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I have the following topology:

DeviceX ------
              |
 DeviceX bridge with two Ethernet cards 
      (created with bridge-utils) ---------------- router 
              |                                      |
              |                                      |
DeviceY ------                                       |
                                                     |
                                     other devices on the same network 
                                       (switches, PCs, WiFi devices)

I have complete control over DeviceX - it's a Linux PC and it has two Ethernet adapters, which are bridged with Linux bridge-utils to provide LAN access for both DeviceX and DeviceY.

DeviceY is also a Linux PC, but I have no control over it. I know only that it is using DHCP IP address received from the router through my bridge on DeviceX. DeviceY might get replaced with another physical device at any time, thus I can't just look at its MAC address once and keep it - I need to determine MAC address each time my DeviceX boots or when it detects that one of its two Ethernet connections has been reset (cable disconnected and connected again etc.).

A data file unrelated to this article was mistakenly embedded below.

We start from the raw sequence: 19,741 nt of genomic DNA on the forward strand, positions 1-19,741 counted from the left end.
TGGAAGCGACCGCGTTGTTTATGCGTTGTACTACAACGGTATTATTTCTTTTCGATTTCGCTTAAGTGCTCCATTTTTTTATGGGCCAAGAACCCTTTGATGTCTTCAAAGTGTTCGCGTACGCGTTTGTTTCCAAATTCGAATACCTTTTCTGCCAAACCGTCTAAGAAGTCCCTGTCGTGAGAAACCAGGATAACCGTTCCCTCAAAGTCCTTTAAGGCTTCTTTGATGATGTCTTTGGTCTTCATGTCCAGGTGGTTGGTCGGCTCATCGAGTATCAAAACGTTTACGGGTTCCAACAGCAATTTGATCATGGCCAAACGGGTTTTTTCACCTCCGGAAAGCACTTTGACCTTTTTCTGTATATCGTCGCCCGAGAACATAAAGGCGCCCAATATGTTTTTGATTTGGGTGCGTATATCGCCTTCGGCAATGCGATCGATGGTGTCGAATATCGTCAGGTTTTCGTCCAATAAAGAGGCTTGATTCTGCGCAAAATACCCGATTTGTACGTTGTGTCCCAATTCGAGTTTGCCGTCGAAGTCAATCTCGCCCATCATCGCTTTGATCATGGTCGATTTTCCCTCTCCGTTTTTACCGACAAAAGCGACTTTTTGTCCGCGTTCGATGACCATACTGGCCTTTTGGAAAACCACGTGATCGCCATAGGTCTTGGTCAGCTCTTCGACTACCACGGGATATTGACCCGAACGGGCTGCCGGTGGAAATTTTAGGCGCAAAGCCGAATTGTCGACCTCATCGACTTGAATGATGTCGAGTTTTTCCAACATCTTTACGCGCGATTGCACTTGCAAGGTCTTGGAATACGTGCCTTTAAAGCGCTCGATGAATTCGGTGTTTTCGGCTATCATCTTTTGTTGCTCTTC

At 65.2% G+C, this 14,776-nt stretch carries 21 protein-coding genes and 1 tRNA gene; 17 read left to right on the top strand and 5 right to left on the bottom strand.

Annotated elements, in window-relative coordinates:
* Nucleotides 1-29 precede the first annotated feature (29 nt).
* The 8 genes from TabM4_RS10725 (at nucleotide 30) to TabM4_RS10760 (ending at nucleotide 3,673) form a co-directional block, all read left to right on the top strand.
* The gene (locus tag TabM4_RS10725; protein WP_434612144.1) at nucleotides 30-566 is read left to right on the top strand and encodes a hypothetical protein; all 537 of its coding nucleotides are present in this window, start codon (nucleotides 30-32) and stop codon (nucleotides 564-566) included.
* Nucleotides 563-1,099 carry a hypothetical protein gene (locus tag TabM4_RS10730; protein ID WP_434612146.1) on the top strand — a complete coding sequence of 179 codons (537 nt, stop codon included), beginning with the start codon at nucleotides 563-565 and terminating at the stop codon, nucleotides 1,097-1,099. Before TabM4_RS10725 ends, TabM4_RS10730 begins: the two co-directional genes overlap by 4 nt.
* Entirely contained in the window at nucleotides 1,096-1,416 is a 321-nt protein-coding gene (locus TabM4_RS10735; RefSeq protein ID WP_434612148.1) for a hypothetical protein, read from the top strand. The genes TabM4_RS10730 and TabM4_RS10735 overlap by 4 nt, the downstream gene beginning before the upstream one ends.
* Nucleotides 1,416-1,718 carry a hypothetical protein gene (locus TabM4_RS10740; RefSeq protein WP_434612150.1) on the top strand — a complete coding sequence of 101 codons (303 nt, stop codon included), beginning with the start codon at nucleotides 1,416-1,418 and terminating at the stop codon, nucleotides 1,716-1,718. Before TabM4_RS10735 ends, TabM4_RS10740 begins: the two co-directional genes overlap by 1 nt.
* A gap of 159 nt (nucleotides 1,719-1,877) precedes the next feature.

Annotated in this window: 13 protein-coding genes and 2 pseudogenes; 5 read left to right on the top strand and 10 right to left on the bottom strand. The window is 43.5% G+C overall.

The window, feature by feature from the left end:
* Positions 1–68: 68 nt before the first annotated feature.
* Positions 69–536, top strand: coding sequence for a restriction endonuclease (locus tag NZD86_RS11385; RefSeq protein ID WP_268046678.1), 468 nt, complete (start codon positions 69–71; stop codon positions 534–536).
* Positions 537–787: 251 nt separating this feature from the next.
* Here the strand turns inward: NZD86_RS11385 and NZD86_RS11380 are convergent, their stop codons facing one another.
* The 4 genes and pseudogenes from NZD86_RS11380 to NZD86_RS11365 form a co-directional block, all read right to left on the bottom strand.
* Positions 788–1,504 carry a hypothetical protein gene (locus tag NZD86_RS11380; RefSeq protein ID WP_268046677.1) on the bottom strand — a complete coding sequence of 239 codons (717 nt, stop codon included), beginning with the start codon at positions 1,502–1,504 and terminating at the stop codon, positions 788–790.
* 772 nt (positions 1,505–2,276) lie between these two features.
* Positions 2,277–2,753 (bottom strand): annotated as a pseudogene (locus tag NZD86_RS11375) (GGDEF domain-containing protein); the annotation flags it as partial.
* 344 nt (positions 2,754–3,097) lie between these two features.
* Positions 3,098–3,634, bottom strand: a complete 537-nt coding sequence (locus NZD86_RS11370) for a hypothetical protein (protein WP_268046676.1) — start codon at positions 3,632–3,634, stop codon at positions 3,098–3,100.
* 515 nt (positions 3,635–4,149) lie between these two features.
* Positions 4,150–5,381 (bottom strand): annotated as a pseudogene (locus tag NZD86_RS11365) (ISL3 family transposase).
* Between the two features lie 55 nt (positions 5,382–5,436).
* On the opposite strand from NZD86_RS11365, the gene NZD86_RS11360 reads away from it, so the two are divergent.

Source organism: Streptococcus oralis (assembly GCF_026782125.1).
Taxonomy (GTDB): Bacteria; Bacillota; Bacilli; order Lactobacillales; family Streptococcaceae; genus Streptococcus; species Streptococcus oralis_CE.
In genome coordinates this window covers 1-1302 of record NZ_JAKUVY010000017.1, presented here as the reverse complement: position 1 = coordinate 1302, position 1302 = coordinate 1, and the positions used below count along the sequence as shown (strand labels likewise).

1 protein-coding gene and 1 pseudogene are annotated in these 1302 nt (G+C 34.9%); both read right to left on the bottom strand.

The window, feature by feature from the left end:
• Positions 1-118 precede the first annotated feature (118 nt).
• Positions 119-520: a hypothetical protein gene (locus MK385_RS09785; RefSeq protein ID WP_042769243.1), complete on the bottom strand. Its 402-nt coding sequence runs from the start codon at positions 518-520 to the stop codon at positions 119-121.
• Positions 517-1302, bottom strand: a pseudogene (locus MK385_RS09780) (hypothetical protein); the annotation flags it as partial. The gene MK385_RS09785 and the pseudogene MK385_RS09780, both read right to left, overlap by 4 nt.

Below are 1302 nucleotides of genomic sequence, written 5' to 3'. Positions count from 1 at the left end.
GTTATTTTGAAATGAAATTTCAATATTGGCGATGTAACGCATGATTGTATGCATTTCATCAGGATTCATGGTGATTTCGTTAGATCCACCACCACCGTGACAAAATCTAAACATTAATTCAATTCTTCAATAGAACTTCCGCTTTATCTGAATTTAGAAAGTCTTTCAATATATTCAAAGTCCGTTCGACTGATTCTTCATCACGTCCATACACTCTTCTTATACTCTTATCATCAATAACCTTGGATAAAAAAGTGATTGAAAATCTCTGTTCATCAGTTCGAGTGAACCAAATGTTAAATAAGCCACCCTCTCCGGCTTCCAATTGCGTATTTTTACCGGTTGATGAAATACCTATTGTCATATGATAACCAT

It is always guaranteed that only these two devices will be connected to the bridge on DeviceX, and no one else.

There might be many other devices connected to the router, but I need only the address of DeviceY which is always directly connected to one of two Ethernet ports.

It might not be deal-breaker if I also get address of the router itself - it will be known beforehand and I can filter it out, as long as I have adresses of only two devices - the router and DeviceY.

Now the question: from DeviceX, how do I reliably find MAC or IP address of DeviceY?

More info: I use bridge-utils on DeviceX because DeviceY should be in the same LAN as all the other devices in the LAN. Custom routing from DeviceX to DeviceY is not an option because it would create a new subnetwork and it would require NAT and what not to make DeviceY work as expected. Bridge-utils is the simplest solution.